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Construction Trends

First Reaction to Fire Often Incorrect—Men, Women
React Differently

Americans’ first reactions to a building fire could place them in greater danger, according to nationwide survey conducted by Bethesda, Md.–based Society for Fire Protection Engineers reveals.

When asked “If there were a fire in your building, what would be your first action?” 39 percent of respondents said they would call the fire department.

“At first glance this seems like a sensible response,” said Chris Jelenewicz, SFPE engineering program manager. “However, people should first exit the building and then call the fire department once in a safe location.”

Only 28 percent of Americans answered that their first action in a fire emergency would be to leave the burning building. Other responses included notifying others (24 percent), fighting the fire (4 percent), searching for the source of fire (3 percent), and search for more information (2 percent).

“The results of this survey are concerning,” says Jelenewicz. “Delays before deciding to evacuate, time spent searching for the fire, gathering belongings and trying to fight the fire are behaviors that have been observed repeatedly in real fire situations.”

When comparing the results of this survey to research on how humans behave in fire, a study of 335 fire incidents that occurred in the United States found the top three first reactions were notifying others (15 percent), fighting the fire (10 percent) and searching for the fire (10 percent). Exiting the building was not even among the top five things people do when they know there is a fire.

The survey also revealed that the elderly, statistically a high-risk group from fires, generally respond incorrectly. More than half of people 65 years old or older would first call the fire department, compared to 30 percent who would exit the building first.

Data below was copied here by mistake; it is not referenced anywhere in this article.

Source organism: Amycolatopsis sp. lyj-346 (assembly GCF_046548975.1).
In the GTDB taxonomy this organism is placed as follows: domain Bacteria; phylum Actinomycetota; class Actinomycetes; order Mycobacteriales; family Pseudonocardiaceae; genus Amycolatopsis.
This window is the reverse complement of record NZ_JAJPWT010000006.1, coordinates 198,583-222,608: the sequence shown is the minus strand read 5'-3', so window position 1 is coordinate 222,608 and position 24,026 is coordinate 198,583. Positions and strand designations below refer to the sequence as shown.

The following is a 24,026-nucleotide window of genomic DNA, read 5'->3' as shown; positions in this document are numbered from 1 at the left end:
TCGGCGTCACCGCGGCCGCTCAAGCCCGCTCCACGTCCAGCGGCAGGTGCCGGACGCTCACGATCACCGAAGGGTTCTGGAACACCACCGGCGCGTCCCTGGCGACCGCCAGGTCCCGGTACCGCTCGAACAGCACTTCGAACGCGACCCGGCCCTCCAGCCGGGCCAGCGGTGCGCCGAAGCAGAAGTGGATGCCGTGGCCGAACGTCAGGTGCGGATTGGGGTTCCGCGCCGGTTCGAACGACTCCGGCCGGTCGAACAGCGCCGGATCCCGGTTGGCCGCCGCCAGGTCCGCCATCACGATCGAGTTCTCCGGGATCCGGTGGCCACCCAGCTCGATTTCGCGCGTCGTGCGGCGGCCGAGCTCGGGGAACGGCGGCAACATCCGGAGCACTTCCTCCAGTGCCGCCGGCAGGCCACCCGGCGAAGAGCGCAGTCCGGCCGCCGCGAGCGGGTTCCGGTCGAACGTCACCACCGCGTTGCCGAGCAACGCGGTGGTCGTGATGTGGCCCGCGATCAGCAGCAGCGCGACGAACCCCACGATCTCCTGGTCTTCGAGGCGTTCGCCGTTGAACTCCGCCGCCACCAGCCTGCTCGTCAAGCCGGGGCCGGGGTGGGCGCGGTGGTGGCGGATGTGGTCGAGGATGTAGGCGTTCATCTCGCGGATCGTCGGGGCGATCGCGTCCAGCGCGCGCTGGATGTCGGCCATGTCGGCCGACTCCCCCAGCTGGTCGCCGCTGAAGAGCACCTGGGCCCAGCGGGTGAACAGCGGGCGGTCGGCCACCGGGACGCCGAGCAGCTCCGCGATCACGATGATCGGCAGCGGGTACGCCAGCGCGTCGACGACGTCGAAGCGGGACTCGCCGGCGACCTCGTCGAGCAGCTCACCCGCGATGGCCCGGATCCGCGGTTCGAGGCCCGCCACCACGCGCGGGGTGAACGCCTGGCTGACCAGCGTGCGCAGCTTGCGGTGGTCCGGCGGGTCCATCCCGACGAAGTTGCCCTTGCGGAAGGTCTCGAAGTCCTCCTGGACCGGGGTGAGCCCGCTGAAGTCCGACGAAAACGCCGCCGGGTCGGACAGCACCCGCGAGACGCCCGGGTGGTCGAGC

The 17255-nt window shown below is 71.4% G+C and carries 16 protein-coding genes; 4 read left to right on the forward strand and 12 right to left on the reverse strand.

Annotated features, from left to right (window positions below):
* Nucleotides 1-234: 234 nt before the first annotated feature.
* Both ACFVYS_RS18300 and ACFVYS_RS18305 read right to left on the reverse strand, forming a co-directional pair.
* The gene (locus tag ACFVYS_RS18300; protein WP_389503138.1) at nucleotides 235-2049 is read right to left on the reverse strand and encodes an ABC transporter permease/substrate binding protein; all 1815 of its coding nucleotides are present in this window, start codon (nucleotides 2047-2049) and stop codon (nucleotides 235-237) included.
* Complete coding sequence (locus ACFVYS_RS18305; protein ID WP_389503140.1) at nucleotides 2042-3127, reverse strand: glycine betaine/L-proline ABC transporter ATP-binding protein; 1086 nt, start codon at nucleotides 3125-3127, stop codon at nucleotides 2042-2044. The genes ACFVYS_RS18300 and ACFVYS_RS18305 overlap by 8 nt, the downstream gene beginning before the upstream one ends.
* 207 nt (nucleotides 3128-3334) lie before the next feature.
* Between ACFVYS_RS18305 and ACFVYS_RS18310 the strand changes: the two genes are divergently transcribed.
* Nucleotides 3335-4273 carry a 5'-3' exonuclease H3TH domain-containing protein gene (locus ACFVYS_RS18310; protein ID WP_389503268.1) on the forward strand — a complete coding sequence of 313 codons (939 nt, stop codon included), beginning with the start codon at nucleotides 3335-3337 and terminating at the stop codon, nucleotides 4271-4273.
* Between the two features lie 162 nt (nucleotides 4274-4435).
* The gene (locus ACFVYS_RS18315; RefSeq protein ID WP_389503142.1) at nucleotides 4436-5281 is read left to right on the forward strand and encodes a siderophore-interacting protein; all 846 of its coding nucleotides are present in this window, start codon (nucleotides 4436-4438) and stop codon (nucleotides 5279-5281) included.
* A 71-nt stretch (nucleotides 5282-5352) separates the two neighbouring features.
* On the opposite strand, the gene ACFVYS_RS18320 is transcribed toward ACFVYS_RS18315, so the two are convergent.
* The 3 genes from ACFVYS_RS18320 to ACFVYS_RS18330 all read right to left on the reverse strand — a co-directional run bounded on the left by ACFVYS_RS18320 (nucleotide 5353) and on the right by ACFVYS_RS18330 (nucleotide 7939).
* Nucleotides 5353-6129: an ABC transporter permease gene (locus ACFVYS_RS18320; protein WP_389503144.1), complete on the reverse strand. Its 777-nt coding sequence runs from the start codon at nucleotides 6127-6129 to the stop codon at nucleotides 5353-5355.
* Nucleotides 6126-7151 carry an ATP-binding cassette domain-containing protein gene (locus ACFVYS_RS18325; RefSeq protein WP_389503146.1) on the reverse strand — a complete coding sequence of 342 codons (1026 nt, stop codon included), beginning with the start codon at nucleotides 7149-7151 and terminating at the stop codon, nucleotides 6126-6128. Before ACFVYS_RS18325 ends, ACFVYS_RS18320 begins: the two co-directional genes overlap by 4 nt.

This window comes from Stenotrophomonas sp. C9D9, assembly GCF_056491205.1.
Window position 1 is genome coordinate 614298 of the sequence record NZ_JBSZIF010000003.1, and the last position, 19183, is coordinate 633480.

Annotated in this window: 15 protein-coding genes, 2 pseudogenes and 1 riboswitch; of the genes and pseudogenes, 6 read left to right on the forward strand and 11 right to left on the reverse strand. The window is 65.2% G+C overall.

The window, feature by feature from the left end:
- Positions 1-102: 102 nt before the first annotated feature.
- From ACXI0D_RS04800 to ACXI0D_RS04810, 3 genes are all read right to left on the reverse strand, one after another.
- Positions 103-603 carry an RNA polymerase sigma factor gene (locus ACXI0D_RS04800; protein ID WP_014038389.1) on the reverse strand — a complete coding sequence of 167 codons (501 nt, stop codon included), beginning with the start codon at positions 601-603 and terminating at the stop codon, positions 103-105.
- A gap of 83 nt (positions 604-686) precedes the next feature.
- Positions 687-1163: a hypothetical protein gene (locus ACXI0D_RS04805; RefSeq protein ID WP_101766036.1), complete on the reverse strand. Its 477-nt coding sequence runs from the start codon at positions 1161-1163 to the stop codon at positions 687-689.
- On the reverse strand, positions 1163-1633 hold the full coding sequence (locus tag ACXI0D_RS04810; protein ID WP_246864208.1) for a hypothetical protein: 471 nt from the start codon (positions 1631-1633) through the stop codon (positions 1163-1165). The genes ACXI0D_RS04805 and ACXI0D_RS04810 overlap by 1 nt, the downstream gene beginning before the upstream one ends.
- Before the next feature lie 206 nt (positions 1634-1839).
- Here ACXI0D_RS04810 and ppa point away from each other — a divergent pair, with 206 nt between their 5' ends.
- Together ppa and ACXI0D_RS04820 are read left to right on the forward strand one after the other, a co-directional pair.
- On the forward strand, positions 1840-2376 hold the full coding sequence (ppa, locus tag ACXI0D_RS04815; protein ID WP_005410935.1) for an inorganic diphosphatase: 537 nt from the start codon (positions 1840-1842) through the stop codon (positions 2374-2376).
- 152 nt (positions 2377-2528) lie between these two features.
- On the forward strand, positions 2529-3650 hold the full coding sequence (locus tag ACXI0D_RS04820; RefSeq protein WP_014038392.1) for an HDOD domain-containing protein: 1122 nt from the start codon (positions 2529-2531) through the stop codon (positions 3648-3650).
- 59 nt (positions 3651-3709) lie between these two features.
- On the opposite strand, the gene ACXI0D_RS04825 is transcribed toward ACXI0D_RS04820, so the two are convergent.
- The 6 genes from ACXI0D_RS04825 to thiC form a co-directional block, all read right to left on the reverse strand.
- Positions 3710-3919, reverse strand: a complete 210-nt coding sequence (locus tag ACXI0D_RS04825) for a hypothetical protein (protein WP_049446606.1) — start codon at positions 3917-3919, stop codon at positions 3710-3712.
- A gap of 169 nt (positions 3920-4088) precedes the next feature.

The survey also shows that men are much more likely to try to fight the fire than women. Seven percent of men said that they would fight the fire, compared to less than 1 percent of women.

The survey was commissioned by the SFPE in January, 2007 by Synovate, and polled more than one thousand American adults. The findings have a margin of error of plus or minus 3 percent.

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Grace Construction Products Launches Green Building Web Site

Grace Construction Products, Cambridge, Mass., has expanded its green building initiative with the launch of a dedicated section on its Web site,, to green building products and practices. The new “Building Green with Grace” site links users with an interactive guide to products that help architects and specifiers achieve the prerequisites and points needed to meet the Leadership in Energy and Environmental Design Green Building Rating System™.

The new Web site complements the company’s recently introduced “Building Green with Grace” brochure that highlights how its products may be used to help projects achieve LEED certification. Both tools underscore Grace’s commitment to green building practices, which also includes having several LEED Accredited professionals within the company.